The Slipper House philosophy’s has always stayed the same throughout the years.

“Glen holds five-minute staff meetings three times a day. In a back-room stairwell, employees post daily notes about what’s on their minds — everything from family stress since Sept. 11 to thoughts on how to display merchandise better. The notes are posted near another wall that has more permanent messages written by the staff explaining why they are proud to be working at The Slipper House.”

“Once a month, Uejio organizes one-hour staff meetings at places such as Haiku Gardens on the Windward side, aboard the Star of Honolulu dinner cruise, or near the ocean’s edge.”

“The business books say the customer comes first,” Uejio said in a 2002 interview. “No. The employees come first.”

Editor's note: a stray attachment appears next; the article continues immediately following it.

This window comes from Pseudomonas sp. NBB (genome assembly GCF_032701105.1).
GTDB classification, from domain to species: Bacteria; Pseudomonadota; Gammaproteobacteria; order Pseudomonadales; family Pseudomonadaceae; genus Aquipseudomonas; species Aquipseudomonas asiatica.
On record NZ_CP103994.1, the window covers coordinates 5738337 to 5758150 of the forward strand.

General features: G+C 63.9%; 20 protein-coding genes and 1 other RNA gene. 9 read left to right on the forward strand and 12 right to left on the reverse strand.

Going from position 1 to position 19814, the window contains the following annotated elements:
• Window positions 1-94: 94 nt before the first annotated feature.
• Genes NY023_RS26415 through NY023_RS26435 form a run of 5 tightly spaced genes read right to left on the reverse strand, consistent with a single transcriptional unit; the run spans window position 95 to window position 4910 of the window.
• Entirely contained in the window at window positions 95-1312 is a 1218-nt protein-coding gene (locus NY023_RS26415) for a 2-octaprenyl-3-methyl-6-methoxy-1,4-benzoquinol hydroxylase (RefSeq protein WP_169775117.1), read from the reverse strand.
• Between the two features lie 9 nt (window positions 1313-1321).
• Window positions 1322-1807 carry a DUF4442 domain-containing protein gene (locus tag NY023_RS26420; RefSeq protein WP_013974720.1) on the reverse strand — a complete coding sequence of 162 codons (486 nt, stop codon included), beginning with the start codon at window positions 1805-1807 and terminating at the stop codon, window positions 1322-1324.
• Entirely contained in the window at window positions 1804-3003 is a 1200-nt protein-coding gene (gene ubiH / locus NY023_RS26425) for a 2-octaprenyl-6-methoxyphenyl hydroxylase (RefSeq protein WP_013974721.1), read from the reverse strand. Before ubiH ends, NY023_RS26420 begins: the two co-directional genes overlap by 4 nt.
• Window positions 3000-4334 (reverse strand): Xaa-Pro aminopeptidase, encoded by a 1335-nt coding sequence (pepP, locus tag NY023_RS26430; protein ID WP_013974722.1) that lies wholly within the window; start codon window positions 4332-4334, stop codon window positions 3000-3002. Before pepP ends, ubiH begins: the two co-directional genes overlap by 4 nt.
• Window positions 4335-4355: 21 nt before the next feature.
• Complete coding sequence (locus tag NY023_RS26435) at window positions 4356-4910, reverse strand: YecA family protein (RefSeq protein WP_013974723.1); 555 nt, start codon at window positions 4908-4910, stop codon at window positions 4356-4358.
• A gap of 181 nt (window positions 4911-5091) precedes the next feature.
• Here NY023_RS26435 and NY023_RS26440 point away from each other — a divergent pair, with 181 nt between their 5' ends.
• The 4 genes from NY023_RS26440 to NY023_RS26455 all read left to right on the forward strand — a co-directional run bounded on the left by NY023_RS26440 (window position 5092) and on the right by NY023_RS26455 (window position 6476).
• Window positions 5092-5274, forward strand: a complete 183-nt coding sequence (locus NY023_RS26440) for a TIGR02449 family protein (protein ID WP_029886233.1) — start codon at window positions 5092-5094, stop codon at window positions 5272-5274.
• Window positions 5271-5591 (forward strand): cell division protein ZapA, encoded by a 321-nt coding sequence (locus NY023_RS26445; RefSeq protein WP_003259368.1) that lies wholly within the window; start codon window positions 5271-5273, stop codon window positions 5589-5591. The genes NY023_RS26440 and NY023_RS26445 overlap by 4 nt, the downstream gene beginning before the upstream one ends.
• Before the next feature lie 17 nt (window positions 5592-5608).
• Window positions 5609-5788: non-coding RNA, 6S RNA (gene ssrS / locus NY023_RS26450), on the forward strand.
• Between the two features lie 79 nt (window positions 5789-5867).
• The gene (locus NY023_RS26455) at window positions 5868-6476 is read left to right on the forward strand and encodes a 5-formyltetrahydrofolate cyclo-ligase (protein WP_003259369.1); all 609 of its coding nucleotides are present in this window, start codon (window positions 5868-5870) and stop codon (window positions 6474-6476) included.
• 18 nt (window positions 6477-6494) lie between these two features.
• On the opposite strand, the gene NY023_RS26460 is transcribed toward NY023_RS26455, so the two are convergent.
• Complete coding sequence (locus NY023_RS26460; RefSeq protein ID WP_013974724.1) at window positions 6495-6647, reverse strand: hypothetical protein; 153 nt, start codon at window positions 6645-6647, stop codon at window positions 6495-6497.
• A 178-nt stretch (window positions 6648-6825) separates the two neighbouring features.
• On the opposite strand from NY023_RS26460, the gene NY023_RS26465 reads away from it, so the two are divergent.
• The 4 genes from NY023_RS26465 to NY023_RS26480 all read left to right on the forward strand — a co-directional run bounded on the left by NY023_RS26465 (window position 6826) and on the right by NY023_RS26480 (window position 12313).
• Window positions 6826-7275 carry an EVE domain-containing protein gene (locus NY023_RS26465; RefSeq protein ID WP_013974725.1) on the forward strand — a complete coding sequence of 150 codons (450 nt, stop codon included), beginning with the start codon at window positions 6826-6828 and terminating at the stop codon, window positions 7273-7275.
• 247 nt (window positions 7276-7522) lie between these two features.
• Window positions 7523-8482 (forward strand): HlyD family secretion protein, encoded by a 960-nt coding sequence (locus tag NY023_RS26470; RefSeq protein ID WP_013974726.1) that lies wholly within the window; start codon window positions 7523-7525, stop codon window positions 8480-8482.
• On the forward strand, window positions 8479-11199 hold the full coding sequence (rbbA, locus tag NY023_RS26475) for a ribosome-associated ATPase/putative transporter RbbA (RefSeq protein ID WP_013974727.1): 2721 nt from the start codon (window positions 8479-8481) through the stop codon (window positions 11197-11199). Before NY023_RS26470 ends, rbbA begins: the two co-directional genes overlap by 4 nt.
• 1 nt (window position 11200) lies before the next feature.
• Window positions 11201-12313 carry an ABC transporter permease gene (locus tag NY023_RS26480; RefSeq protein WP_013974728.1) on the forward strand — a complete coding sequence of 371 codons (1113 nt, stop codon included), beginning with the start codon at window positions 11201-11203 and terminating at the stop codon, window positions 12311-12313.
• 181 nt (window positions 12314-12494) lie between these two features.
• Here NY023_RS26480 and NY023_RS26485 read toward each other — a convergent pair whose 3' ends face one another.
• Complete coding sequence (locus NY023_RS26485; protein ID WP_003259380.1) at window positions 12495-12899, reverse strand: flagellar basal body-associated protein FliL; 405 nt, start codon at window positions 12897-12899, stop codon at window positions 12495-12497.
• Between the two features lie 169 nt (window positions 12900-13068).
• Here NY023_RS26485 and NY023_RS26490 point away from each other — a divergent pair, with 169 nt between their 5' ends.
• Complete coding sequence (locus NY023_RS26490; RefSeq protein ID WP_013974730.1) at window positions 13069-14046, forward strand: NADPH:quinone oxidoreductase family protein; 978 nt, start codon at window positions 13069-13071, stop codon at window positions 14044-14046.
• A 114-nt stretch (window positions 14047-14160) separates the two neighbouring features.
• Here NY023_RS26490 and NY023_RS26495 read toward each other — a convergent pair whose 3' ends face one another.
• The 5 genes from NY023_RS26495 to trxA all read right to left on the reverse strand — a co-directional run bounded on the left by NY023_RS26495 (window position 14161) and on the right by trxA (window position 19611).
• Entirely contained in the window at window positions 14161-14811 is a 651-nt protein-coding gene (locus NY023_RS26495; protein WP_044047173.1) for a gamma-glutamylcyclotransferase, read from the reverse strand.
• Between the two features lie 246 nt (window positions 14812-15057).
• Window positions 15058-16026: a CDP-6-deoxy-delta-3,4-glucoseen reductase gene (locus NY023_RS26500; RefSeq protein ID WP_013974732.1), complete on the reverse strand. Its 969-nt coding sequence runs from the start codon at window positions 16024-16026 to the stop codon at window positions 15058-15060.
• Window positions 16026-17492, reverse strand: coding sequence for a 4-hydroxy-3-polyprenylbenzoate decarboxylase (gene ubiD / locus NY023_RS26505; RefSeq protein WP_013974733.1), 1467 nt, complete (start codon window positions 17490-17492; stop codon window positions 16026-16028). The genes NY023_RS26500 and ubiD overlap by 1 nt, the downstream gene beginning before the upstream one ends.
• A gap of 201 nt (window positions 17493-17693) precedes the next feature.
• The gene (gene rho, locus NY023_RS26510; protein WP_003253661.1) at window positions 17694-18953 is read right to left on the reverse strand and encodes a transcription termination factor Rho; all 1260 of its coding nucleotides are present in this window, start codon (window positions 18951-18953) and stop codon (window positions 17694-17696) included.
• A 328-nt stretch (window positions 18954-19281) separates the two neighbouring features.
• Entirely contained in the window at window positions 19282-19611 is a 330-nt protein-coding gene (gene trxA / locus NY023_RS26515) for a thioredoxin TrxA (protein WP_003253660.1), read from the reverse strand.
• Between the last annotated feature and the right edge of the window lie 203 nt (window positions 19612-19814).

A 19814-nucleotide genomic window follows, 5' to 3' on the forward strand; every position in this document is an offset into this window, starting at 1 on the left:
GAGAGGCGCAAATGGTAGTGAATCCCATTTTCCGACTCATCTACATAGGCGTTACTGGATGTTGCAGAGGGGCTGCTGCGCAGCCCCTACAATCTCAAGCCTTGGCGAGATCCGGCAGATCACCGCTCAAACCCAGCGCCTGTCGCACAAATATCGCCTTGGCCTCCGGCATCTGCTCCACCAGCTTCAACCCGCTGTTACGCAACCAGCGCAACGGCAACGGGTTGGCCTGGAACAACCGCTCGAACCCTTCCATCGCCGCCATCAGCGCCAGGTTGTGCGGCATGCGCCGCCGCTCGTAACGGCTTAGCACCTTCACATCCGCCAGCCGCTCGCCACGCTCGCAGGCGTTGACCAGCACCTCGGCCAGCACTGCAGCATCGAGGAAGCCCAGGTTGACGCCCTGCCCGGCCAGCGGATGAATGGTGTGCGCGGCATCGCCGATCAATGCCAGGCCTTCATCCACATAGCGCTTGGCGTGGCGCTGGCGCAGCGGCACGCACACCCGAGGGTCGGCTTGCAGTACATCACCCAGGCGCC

The average employee stays nine years, longer than the average worker in retail, where turnover is relatively high. And Uejio said he hasn’t had to advertise for an opening in more than 20 years.

Sadly in last November (2012) General Growth Properties notified the store’s owner, Glenn Uejio, that it was terminating his lease at the end of May.

“Since then, Glenn has been trying to find jobs for his 19 employees. Uejio met with executives of 13 Hawaii companies hoping to find new jobs for his 19 employees and said he’s close to securing new work for all 12 of his full-timers.”

This is a common theme we have been witnessing throughout the years in Hawaii.

Returning to our comparison of Blade Runner, will the artificial consciousness of Ala Moana awaken to find itself devoid of the Aloha spirit? Or will Ala Moana Center remain another replica of every other mall one can find on a tropical island.

Sources
The Star Advertiser
The Honolulu Advertiser
Blade Runner